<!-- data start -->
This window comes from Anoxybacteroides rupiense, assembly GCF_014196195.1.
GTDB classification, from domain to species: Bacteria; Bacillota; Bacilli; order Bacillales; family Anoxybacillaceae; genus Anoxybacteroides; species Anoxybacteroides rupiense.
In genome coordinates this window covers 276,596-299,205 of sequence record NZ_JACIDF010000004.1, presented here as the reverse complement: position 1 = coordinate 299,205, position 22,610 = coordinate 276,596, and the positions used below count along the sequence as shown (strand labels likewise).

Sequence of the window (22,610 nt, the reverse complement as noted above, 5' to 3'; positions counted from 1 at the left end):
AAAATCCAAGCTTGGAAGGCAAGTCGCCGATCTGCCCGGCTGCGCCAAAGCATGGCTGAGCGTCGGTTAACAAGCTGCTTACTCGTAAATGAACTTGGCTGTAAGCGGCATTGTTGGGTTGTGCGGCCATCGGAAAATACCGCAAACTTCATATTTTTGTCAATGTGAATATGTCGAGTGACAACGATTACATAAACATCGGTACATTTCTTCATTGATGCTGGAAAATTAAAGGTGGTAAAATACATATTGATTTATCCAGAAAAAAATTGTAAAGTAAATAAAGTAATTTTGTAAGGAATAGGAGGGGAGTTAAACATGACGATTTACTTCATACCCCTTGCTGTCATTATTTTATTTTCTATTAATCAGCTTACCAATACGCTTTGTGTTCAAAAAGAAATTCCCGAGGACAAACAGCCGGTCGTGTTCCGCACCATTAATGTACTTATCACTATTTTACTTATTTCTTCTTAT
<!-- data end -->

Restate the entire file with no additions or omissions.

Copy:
This window comes from Anoxybacteroides rupiense, assembly GCF_014196195.1.
GTDB classification, from domain to species: Bacteria; Bacillota; Bacilli; order Bacillales; family Anoxybacillaceae; genus Anoxybacteroides; species Anoxybacteroides rupiense.
In genome coordinates this window covers 276,596-299,205 of sequence record NZ_JACIDF010000004.1, presented here as the reverse complement: position 1 = coordinate 299,205, position 22,610 = coordinate 276,596, and the positions used below count along the sequence as shown (strand labels likewise).

Sequence of the window (22,610 nt, the reverse complement as noted above, 5' to 3'; positions counted from 1 at the left end):
AAAATCCAAGCTTGGAAGGCAAGTCGCCGATCTGCCCGGCTGCGCCAAAGCATGGCTGAGCGTCGGTTAACAAGCTGCTTACTCGTAAATGAACTTGGCTGTAAGCGGCATTGTTGGGTTGTGCGGCCATCGGAAAATACCGCAAACTTCATATTTTTGTCAATGTGAATATGTCGAGTGACAACGATTACATAAACATCGGTACATTTCTTCATTGATGCTGGAAAATTAAAGGTGGTAAAATACATATTGATTTATCCAGAAAAAAATTGTAAAGTAAATAAAGTAATTTTGTAAGGAATAGGAGGGGAGTTAAACATGACGATTTACTTCATACCCCTTGCTGTCATTATTTTATTTTCTATTAATCAGCTTACCAATACGCTTTGTGTTCAAAAAGAAATTCCCGAGGACAAACAGCCGGTCGTGTTCCGCACCATTAATGTACTTATCACTATTTTACTTATTTCTTCTTAT